And that's it. Mallory still needs to update us on what essay she'll be discussing, but from this point on, we'll be wading through the slowing sludge I call "the time of reporting and writing." What we'll be doing after we finish reading is quite simple: we'll be addressing questions you have about your articles. We'll be discussing the progress you're making on your interviews and talking about how to write an article. We've amassed quite a bit of techinical know-how this quarter (whether you realize it or not) and we'll be putting it to use these last weeks.
So . . . you all know how to post on this here blog--since I explained how in the syllabus--and I expect to see some posting these next couple of weeks. Questions, comments, portions of your article or, if you're brave, your "finished" article. We'll be discussing matters of peer review in the coming weeks, but needless to say, I expect to see some cooperation up here.
It’s hard to believe just how much television Americans do end up watching in the course of one day. For this reason, Finkel’s "TV Without Guilt" was a really interesting article and I think Finkel did a great job of portraying the Delmars. I used to average about 5-6 hours of television per night when I was younger, so I was able to relate a bit to this article. However, it was still hard for me to believe that this family was averaging as many hours as they did. And, although I enjoyed the article (quick and easy read!), at the same time, I found it somewhat annoying, but we can save such opinions for class. In the meantime, following are a few questions. They’re focused mainly on Finkel’s use of quotes because that clearly played a huge part in his article:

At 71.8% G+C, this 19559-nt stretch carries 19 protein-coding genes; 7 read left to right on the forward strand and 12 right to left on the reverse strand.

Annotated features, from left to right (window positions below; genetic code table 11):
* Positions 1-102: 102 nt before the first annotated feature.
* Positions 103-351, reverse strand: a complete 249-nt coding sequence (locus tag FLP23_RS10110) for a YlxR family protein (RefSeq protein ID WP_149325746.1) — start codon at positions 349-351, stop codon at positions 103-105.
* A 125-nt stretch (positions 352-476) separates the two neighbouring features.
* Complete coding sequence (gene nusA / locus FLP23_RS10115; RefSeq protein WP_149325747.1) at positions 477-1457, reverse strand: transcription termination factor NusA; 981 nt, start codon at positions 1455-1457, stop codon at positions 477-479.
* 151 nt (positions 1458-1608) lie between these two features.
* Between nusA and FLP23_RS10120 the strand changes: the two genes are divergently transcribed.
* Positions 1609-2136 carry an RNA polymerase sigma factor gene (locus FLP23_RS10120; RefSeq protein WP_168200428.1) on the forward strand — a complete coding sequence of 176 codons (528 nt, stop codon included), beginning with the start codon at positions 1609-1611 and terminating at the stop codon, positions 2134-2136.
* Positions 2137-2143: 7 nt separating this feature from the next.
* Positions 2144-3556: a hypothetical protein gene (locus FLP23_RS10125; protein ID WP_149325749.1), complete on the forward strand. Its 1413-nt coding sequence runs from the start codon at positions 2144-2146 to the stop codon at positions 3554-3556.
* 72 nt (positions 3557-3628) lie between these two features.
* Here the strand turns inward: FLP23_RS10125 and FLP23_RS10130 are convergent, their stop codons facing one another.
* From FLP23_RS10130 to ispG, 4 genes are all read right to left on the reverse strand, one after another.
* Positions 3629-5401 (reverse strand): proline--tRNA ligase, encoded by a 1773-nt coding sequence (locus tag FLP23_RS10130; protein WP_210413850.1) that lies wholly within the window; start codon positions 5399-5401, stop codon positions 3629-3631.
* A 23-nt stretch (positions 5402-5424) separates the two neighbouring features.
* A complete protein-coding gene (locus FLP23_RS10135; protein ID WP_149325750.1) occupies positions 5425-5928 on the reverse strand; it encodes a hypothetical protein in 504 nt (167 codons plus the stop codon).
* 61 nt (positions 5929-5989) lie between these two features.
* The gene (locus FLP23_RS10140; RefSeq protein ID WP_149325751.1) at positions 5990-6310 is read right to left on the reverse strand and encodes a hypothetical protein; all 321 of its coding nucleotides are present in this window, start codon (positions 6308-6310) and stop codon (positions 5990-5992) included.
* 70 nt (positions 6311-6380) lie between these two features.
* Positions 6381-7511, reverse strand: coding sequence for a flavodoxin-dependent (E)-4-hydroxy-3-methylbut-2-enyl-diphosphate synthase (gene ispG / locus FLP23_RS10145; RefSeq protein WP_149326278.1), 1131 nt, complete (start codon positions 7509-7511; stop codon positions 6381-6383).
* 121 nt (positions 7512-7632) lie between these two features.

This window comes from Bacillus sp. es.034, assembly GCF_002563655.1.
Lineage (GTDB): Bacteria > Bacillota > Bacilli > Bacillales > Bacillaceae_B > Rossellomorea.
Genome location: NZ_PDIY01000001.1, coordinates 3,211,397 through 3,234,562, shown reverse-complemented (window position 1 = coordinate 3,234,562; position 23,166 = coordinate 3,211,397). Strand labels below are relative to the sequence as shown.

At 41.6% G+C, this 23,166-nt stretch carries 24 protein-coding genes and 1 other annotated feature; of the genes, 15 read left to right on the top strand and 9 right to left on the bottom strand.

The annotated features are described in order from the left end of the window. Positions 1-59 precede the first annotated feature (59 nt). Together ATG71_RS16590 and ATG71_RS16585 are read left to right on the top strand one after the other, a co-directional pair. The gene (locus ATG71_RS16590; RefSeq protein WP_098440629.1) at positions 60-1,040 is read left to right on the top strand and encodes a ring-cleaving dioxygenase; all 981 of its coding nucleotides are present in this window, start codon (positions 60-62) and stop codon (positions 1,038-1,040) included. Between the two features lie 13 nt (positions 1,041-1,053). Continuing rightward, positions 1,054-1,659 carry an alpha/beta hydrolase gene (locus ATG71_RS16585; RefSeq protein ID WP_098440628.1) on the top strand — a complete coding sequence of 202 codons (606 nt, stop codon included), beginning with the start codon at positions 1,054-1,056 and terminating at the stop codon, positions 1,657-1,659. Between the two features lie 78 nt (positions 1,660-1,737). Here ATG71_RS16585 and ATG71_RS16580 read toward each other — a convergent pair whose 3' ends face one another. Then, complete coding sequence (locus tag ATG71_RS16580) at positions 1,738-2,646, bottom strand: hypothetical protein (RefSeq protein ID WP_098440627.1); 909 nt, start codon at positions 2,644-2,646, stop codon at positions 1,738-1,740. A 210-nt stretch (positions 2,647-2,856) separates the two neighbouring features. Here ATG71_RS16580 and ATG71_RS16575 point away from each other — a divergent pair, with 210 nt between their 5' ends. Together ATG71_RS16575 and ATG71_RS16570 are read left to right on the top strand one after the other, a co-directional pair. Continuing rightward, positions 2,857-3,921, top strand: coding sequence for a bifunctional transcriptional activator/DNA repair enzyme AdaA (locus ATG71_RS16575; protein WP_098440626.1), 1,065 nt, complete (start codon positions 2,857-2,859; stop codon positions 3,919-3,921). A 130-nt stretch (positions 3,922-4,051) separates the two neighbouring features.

Finkel integrates a great deal of quotes into this article. Is this a good decision? How does this shape your views/opinions of the family?
What is your opinion of the family after reading this article and why do you think you came to this conclusion? What was it about Finkel’s writing?
If you dislike the family, by what part in the article did you form this opinion? Early on? Toward the end? Why?
In "Lifelike", Orlean didn’t necessarily point out how odd the taxidermists were because the quotes did the job for her. Are the quotes within this article similar? Are Finkel’s quotes as powerful?
How do you think parents would react to this article? Good/bad parenting?
How does the ending hook the reader? How would you answer the last question that Bonnie poses (pp. 92 “Who am I?”)?